Delivery firm Deliveroo has sparked a fresh row over the status of workers in the UK's gig economy after calling on the government to update legislation.
The company said changes would give self--employed people greater security while maintaining the flexibility they want.
Current employment laws prevent companies from extending some of the entitlements that are open to "workers" without calling into question the status of its riders, who are classed as self--employed, it said.
But unions countered that there was nothing stopping Deliveroo from paying its workforce the minimum wage and guaranteeing them basic rights like holiday and sick pay.
In evidence to a review by Matthew Taylor into the gig economy, Deliveroo said extending entitlements under the current law would undermine the flexibility that comes with riders being able to log in and log off at will, where they are paid according to work, not hours completed.
If riders were reclassified, they would be required to work in compulsory sessions arranged with Deliveroo in advance and to work exclusively for the company during those sessions.
Deliveroo is calling for a change in employment law that would allow it to offer new benefits to its riders, such as sick pay, insurance or shares for longstanding riders, describing it as a significant shift in UK employment practices.
Chief executive Will Shu said: "I still do deliveries every week so I know better than anyone the hard work that Deliveroo riders put in every day. It's only right that they're given the security they deserve whilst keeping the flexibility that they value.
"The on--demand economy has changed the way people work and live. We want an environment in which both workers and businesses benefit from the opportunities these changes provide."
Mr Taylor's review is expected to be published next week.
Maria Ludkin, legal director of the GMB, said: "The only people who think the law is out of date are the companies like Deliveroo, who are trying to subvert the law and exploit workers.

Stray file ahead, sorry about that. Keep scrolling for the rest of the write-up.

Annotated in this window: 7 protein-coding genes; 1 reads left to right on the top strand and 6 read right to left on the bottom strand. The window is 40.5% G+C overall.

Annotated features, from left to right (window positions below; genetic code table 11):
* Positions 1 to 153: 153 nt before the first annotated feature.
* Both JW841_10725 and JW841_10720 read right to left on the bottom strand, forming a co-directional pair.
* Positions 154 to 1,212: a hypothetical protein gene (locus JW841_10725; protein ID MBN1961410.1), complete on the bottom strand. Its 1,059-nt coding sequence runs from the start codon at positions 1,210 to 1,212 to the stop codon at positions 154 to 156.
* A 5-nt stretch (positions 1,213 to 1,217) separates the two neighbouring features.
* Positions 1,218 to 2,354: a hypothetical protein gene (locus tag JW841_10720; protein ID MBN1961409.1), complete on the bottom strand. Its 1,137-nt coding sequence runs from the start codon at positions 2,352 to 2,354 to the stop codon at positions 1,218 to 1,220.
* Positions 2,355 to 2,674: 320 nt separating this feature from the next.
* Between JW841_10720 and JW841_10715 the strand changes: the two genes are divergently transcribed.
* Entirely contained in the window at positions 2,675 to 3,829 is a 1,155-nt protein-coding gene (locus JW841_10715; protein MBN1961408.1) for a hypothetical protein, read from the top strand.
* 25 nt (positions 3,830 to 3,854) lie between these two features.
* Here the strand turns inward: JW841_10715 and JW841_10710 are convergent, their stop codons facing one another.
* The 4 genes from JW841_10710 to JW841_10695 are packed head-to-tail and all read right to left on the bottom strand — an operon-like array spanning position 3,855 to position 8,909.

"The law, when properly enforced, does the job of ensuring working people are paid national minimum wage and given the most basic employment rights."
TUC general secretary Frances O'Grady said: "This reads like special pleading. Plenty of employers are able to provide genuine flexibility and security for their workforce. Deliveroo have no excuse for not following suit.
"The company's reluctance to offer benefits now is because they want to dodge wider employment and tax obligations by labelling staff as self-employed."
Neil Carberry, of the CBI, said: "It's absolutely right that businesses engage in the debate about how we foster a labour market that drives growth and opportunity for everyone.
"We warmly welcome Deliveroo's willingness to play a role in this, as it will help to move the discussion on to how to make the most of the opportunities of flexible forms of work, rather than demonising them as low quality."
Jason Moyer-Lee, of the Independent Workers' Union of Great Britain, said: "Deliveroo's claim that unfortunately the law prevents them from giving employment rights and benefits is utter hypocritical nonsense.
"In case after case the law has come down on the side of workers in the gig economy. There is nothing to suggest, either logically or legally, that flexibility and employment rights are mutually exclusive."